Design and Development of a Pipe Climbing Robot with a Compliant Bistable Gripping Mechanism
No Thumbnail Available
Rigid pipes are used in almost every walks of life, starting from industries to domestic household for the transportation of fluids. All these pipes are subjected to wear and tear after a period of time. Any such wear and tear of the pipes leads to the disruption of supply lines in residential areas and may lead to a major accident in industries. Hence, the structural health of the pipes, especially in industries, is to be inspected on a periodic basis for any flaws or cracks. Apart from the dangers associated with the inspection of the toxic fluid carrying pipes, many a time some portion of the pipelines are situated at such remote locations or at heights where the human workers are unable to reach. Hence, there is a need to develop a pipe climbing robot to suit the industrial needs, with a payload to weight ratio greater than 0.5 and the overall load bearing capacity greater than 1 kg. Also, it should have a structure similar to a parallel manipulator so that industrial equipment can be kept or mounted on it. The pipe climbing robot considered in this work has a motion similar to that of an inchworm as inchworm type pipe climbing robots have a better load carrying capacity as compared to their wheeled counterparts. The gripper in the proposed robot uses a bistable buckled beam, which is one of the types of bistable compliant mechanism. A bistable buckled beam is chosen as the gripping mechanism as it has two stable equilibrium states and no power or energy is required to maintain the stable states. The bistable buckled beam in the gripper of the proposed robot is alternately actuated between its two stable equilibrium states by a mechanical drive system involving cams and lever. The values of the design parameters of the bistable buckled beam are obtained both experimentally and numerically. Depending on the dimensions of the bistable buckled beam and the pre-stress it is subjected to, the cam profiles are also designed following the standard procedures. The proposed robot is modelled and the working and simulation of its different parts are checked in Solidworks. After designing the gripper, two climbing mechanisms are proposed both of which are compatible to the designed grippers. One is based on a prismatic (or lead-screw based) joint for climbing straight vertical pipes and the other is based on a revolute-revolute-revolute-prismatic (RRRP) climbing mechanism having a three dimensional workspace, for climbing any bend pipe including ninety-degree bend pipes. The working of both the mechanisms is discussed. The end-effector positions of the RRRP climbing mechanism are generated by making use of its workspace. Then, a soft computing technique, namely, adaptive neuro-fuzzy inference system (ANFIS) is used to obtain the joint angles corresponding to the different end-effector positions of the climbing mechanism. The trajectory between the two points is planned in joint space using the method of modified linear function with parabolic blends. After that, the Euler-Lagrange equations of motion of the climbing mechanism are derived. These equations are evaluated to obtain the nominal torques acting at the joints. After the dynamic analysis of the climbing mechanism, a proportional-integral-derivative (PID) control law is used in a RRRP serial pick and place robot for trajectory tracking of the joints of the robot. The feedback gains of the PID control law are tuned using Floquet theory. The advantage of using Floquet theory for RP class of serial manipulators is that no information is required on the bounds of the inertia matrix and the Jacobian of the gravity vector. The successful demonstration of Floquet theory for a RRRP pick and place robot shows that it can also be used for accurate trajectory tracking in the proposed RRRP climbing mechanism. After designing the grippers and the climbing mechanism, the parts of the robot are fabricated and assembled. The pipe climbing robot for straight vertical climbing is only fabricated. The working of the pipe climbing robot is successfully demonstrated on a polyvinyl chloride (PVC) pipe of 110 mm diameter. The designed and developed pipe climbing robot has a payload to weight ratio of 0.52, overall load bearing capacity of 11.69 kg, a power consumption of 18.58 W and a speed of 0.2 m min-1. The thesis has five chapters. Chapter 1 gives a brief introduction on pipe climbing robots and the motivation behind the design and development of a pipe climbing robot. This chapter also carries out the scientific and comprehensive analysis of literature. Chapter 2 discusses the model and the design process of the gripping mechanism. The model of the climbing mechanism and its dynamic analysis are given in chapter 3. After the design of the mechanisms, chapter 4 discusses the development of the pipe climbing robot, which includes the fabrication, materials used and electronics. Lastly, chapter 5 concludes the thesis with a scope for future work.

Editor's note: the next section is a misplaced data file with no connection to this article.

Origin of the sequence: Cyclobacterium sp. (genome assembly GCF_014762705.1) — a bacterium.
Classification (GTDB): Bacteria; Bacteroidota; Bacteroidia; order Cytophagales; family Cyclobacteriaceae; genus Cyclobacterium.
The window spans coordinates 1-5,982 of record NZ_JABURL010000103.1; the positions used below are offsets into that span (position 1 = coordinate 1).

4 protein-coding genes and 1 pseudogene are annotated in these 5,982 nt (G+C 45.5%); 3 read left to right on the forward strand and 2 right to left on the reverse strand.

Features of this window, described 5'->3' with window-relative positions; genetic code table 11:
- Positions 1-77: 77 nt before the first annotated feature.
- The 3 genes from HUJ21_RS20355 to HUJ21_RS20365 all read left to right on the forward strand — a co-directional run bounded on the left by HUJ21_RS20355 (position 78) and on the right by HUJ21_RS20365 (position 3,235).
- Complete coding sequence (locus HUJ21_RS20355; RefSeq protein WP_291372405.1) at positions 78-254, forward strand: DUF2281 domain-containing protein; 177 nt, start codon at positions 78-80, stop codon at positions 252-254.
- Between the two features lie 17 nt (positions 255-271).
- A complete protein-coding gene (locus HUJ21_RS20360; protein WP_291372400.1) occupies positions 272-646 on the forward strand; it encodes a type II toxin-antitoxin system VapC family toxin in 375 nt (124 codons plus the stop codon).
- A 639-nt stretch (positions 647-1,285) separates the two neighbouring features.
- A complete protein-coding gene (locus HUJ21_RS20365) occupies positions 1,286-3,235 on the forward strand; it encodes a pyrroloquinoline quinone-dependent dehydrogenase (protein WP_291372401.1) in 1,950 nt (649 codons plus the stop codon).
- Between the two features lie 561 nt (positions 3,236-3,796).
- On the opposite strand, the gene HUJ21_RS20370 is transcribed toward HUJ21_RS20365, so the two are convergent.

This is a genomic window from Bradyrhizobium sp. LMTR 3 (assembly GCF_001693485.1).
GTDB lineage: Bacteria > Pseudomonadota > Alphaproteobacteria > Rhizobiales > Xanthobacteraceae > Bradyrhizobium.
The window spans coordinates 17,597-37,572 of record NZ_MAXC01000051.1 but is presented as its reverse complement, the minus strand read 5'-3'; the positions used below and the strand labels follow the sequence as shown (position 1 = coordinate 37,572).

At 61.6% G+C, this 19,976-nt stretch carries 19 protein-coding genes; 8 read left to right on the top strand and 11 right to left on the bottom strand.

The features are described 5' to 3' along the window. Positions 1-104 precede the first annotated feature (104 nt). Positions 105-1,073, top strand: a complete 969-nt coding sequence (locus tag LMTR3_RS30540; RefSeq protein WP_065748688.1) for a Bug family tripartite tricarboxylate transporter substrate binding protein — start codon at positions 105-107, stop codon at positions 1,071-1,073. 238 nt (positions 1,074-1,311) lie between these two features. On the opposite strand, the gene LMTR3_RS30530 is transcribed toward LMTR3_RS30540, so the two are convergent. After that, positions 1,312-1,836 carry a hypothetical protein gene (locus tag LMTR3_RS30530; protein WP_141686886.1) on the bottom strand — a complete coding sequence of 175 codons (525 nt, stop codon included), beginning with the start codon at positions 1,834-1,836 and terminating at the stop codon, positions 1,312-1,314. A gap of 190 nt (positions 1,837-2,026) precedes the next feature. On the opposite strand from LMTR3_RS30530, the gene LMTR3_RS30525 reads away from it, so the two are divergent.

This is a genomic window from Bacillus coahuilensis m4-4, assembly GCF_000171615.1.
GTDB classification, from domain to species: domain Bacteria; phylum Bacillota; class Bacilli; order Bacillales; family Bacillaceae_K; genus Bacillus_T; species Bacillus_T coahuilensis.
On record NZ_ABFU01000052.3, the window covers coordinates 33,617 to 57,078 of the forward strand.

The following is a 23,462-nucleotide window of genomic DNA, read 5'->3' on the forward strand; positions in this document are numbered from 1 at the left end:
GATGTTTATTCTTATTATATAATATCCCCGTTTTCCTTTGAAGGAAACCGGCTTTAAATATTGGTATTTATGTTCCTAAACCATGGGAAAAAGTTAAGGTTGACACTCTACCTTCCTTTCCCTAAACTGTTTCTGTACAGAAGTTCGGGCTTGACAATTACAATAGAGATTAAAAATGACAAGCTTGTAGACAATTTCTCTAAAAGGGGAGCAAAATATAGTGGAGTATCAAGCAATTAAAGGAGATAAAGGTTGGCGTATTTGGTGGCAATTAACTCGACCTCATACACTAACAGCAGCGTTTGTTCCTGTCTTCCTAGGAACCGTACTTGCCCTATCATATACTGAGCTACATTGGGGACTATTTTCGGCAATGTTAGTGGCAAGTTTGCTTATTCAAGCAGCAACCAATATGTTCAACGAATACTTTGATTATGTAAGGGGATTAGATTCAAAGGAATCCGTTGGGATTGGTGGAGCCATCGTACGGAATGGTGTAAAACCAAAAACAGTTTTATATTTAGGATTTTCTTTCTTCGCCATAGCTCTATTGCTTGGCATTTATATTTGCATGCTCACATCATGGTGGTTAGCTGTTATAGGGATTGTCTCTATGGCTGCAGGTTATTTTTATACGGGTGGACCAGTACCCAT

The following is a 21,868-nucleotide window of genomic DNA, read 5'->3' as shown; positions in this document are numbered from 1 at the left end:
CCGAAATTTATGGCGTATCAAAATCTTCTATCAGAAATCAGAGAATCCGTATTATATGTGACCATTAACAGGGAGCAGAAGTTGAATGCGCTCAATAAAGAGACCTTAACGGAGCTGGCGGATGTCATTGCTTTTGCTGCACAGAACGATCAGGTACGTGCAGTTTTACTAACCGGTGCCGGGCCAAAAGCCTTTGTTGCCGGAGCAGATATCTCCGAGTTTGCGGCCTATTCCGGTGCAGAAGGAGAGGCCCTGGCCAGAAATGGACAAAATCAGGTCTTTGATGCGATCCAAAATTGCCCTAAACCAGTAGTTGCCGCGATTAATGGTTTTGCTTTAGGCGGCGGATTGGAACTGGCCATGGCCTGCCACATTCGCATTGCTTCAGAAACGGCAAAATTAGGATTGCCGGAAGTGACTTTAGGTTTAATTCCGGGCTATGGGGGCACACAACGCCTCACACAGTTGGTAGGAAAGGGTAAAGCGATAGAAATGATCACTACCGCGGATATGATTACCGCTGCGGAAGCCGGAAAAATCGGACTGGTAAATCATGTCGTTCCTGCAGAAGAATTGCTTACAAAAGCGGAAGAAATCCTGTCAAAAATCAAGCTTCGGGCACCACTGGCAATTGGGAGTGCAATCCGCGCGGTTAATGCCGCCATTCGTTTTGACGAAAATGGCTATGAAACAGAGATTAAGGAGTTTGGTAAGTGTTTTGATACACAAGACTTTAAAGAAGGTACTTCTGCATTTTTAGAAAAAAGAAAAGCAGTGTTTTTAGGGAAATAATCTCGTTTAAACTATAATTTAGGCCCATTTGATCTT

Supervisors: Basireddy Sandeep Reddy and Santosha Kumar Dwivedy